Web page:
Vanessa Mercedes Figueroa is a multidisciplinary artist living and working in Vancouver, BC. Her work as an artist, activist, and woman of colour explores politically driven protest art through sculpture and photography. Focusing especially on political events and considering feminist theory, her goal is to create a visual response and evaluation of current events affecting marginalized groups. Ultimately, she aims to set the tone for the current sociopolitical period and to prompt re-evaluation and critical reflection. Here, The Phoenix spoke to Vanessa about her practice and her thoughts on current discourses related to race and identity.
1. What are you currently working on?
Currently, I am working on a series titled Peluda, meaning “Hairy” in Spanish which includes installation, photography, performance and collage throughout the series. These works focus on the cultural connotations as a Hispanic woman revolving around hair. Until this last year, I have always had long, dark, thick, token Hispanic, curly hair to my waist, which has been a huge part of my identity since I was a teenager. However, it has since begun falling out and left me with thin, short hair. Despite this lack of hair on my head in the last year, my legs, arms and face continue to grow dark, thick hair, creating an internal contradiction about hair and femininity. Having long hair has always made me feel powerful and feminine, but having thick leg hair and thick eyebrows like my father’s, do not. These are some of the feelings and cultural connotations explored in my works.
2. How does your personal identity influence your work?
A majority of my work revolves around identity politics and considers my placement in the world as a Hispanic woman who, in many ways, has been displaced from my Salvadoran culture. While I speak Spanish at home and walk through the world in an “othered” body, being a first-generation “Canadian” as a guest on Squamish, Musqueam, and Tsleil-Waututh land, there is a displacement as someone living in a perpetual in-between—I am too Latina for Canada, yet not Latina enough for El Salvador.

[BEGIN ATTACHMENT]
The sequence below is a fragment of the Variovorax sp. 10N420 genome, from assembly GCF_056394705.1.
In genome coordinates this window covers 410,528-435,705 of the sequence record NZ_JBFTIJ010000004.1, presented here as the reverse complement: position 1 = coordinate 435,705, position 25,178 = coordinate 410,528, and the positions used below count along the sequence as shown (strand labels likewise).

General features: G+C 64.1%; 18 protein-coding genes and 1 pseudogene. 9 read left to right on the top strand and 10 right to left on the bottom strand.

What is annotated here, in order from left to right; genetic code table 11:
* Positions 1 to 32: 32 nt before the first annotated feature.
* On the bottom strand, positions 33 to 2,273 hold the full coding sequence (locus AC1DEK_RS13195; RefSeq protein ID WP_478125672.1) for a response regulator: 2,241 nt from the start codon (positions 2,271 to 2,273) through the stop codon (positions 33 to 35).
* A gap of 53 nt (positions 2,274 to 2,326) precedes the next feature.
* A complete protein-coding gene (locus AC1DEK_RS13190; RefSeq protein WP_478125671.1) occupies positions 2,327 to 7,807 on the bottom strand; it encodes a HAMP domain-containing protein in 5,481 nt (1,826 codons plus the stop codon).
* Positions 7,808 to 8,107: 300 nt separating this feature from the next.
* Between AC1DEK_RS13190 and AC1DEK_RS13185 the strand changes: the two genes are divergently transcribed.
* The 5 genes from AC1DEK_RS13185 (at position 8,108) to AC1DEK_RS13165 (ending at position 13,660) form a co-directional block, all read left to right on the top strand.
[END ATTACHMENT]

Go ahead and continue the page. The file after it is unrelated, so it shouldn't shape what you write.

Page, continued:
3. How have the recent widespread protests and discourses surrounding race/culture affected you/your work or both?
They have not necessarily impacted my work so much in the sense that, as a non-Black person of colour, I don’t consider it my place to make art about the lived experience of others, but as a creative I think we do have a duty to amplify melanated voices, not just now but always, by using our platforms.
4. What changes would you like to see at UBCO/in Kelowna in regard to racism/discrimination against minorities?
As I mentioned earlier, I am now living and working out of Vancouver, BC. I was at UBCO for the first three years of my degree but chose to leave. Being a person of colour and making politicized work in white-dominated spaces often results in something called “the room of silence”. This is something which was brought forward in a documentary by the Rhode Island School of Design and focuses on the lived experience of people of colour making work about identity in these white-dominated spaces and often not receiving feedback, or getting proper critiques in an art school setting, while work which isn’t political made by others in the class will receive feedback in critique settings. And this isn’t just a thing at UBCO, but it is something that can happen anywhere. I think a change I would like to see made in the BFA program is different approaches to the critique process, and professors listening to students when they come forward about how the critique process isn’t working.